“May I bear your pain?”
“Allow me to carry your suffering for you…”
These are not my words but those of the Lord Christ. Although they were never historically recorded for us, they make themselves evident throughout the Gospel stories of Jesus’ encounters with people at every level of society.
I hope that someday they will be my words.
My mind seems relentlessly drawn back to our Scripture passage about being a mother of Christ – or a brother or a sister. To be so close to Him – to be welcomed into His immediate family – such joy!
We are told that if we do the will of the Father, we are mother and brother and sister to Him. This makes complete sense. If we do not love our Father enough to respect and obey Him, we are not ready to be family with Him.
All of us have grown up with less than perfect families – it is part of being human. Even the best of human families are made up of sinners and most of us have not had (or been) the best.
Thus, it is impossible for us to fathom just what it means to be invited into family with the Lord. It certainly must be something far beyond anything we can imagine.
I wonder why I try to write of something I cannot understand. Perhaps because there has been implanted in me (and all of us) a longing for complete and eternal Home. A Home where, as family of Christ, we are so “related” that we are Body together.
We do not live in such a Home alone, any more than the organs of a body function apart from one another. Rather, we support each other so intimately that separation is incomprehensible.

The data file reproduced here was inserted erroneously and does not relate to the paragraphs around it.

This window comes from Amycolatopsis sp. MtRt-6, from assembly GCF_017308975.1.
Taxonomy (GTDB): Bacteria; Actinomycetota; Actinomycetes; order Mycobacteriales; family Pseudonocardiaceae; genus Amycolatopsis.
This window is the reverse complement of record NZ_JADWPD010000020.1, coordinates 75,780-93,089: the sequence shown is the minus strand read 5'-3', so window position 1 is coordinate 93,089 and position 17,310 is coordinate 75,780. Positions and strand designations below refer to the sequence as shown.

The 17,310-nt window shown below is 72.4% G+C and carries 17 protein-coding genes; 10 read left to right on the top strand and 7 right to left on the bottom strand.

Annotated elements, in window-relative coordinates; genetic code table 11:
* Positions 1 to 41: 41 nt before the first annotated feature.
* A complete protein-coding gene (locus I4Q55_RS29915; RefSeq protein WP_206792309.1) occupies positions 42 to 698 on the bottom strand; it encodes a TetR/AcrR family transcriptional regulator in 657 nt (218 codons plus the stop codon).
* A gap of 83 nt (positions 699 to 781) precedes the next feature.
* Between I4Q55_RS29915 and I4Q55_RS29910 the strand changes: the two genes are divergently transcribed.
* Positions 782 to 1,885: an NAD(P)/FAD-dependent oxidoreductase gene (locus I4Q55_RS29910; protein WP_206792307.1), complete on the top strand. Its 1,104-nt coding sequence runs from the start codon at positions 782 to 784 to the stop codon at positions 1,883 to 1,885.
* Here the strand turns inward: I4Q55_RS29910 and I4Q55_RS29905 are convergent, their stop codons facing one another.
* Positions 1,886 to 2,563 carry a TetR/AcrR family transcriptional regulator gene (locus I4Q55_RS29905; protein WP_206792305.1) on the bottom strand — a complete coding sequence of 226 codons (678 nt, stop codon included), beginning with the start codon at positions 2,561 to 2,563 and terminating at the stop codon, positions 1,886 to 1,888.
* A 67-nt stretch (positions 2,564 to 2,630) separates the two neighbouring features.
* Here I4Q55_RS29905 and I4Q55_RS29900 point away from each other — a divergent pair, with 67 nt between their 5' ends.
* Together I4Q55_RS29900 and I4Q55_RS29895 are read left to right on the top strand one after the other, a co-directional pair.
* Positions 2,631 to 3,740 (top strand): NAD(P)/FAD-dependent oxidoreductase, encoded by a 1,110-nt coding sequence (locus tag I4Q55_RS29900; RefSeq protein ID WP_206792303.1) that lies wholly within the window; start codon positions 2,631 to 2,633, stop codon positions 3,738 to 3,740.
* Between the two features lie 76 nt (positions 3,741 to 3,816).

Such a Body is possible only with Christ as our Head. Such a Home is possible only with God as Father of all.
If I might, for a moment, return to the words of St. Porphyrios that I recorded in my last post, he referred to “commingling of the soul with the divine”. Or as is stated in 2 Peter (ch. 1), Christ has bestowed great promises on us that we “may come to share in the divine nature”.
This is particularly intriguing because generally we think of mothers (and fathers) giving their life and nature to their children. But here, as we are invited to be mothers of God, His nature is given to us.
As He is born, we are re-born. We are made glorious in Him. Yet we can only “give birth”, bringing others into the Body, because birth was first given to us.
Despite this promise of glory, we must never forget that giving birth is inevitably a painful process.
The love which gives birth, the love which makes us “mother” to Christ, is that love which reaches out to take the pain of another, to carry his suffering, to hold her sorrow, with profound compassion.
It is not a social policy. It is not a charitable donation. It is my life-blood, offered for the other.
If I am to be “mother of God”, my soul commingling with the divine (I pray it be so!), I must be ready to spill every drop of that life-blood to make it happen.
I cannot accept birth or give birth without labor, the emptying of myself.
I cannot live in Body and not live as Body. My self can only offer all that it is for the healing and health of us all.
My cells cannot be more important than other cells. Nor can they have their own agenda or declare their functions to serve some and not others.
I cannot be in family, in Home, and disobey. I have a Father and only in Him, in His love, with the truth and wisdom of His Spirit, can we be eternal Home together.
This is the life that I long for. This is the life for which we were made.
I am not good enough or strong enough to do any of this, of course.
But He comes – no, He is here – and He shares with me His very nature.
May I bear your pain? Allow me to carry your suffering for you…
Amen. Let it be so.
(Today is the one year anniversary of the beginning of this little blog. Thank you, dear readers, for supporting me here. Let us pray for each other as we allow ourselves to be led by God.)